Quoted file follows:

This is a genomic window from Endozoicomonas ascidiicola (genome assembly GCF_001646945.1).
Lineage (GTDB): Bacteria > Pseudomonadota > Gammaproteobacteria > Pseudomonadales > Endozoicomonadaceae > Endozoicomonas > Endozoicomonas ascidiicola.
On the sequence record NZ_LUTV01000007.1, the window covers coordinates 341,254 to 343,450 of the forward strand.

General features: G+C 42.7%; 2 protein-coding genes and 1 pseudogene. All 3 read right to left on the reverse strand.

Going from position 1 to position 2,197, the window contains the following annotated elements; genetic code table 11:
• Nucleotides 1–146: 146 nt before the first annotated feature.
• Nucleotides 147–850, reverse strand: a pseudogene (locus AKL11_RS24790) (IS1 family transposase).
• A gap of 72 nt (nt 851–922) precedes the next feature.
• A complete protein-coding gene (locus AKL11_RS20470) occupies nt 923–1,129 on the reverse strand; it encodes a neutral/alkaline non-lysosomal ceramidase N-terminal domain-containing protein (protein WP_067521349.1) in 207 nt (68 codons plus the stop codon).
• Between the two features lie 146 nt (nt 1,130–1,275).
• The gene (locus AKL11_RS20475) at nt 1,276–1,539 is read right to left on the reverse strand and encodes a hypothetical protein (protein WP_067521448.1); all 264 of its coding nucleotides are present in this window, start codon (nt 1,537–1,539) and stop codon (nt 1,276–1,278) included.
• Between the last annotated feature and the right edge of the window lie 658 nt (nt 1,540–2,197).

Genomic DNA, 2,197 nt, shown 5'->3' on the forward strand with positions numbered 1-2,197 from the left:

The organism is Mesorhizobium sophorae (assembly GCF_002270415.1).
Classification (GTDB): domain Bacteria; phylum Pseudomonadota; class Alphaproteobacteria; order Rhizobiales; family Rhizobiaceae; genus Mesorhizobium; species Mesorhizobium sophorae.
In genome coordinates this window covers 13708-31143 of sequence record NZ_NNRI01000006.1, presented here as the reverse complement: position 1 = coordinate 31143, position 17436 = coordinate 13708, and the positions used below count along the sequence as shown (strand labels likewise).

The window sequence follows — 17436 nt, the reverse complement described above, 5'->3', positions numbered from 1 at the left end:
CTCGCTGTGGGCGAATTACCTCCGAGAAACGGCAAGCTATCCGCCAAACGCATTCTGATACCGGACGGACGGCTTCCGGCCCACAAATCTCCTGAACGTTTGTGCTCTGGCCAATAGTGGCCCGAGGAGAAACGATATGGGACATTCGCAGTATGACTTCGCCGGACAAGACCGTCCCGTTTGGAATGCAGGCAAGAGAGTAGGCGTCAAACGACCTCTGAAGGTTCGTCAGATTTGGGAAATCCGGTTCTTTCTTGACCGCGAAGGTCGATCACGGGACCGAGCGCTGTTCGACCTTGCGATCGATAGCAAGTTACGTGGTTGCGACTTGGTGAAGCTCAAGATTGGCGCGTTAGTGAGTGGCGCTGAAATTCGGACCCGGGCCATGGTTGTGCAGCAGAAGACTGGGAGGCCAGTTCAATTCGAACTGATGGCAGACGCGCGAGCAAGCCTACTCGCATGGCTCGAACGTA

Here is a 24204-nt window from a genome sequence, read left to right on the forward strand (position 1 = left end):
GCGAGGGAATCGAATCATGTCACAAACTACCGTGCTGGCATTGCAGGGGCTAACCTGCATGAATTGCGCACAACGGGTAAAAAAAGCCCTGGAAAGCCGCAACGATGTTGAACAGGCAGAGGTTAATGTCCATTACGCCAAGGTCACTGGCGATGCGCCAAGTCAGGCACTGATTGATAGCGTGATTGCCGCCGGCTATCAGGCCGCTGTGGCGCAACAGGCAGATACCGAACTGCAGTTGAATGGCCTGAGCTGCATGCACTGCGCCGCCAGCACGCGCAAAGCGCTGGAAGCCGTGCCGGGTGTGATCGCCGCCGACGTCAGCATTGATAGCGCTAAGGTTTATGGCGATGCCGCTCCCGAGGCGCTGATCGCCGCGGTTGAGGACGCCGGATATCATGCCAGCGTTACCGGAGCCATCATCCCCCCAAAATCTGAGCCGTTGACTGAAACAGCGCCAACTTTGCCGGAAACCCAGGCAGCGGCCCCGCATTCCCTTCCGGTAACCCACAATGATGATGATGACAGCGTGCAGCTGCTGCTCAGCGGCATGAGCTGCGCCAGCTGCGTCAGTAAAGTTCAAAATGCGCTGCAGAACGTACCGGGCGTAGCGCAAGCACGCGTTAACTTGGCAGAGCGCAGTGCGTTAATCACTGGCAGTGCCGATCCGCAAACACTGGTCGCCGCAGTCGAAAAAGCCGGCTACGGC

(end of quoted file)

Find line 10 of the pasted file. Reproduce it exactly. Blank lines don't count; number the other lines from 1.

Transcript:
• Between the two features lie 146 nt (nt 1,130–1,275).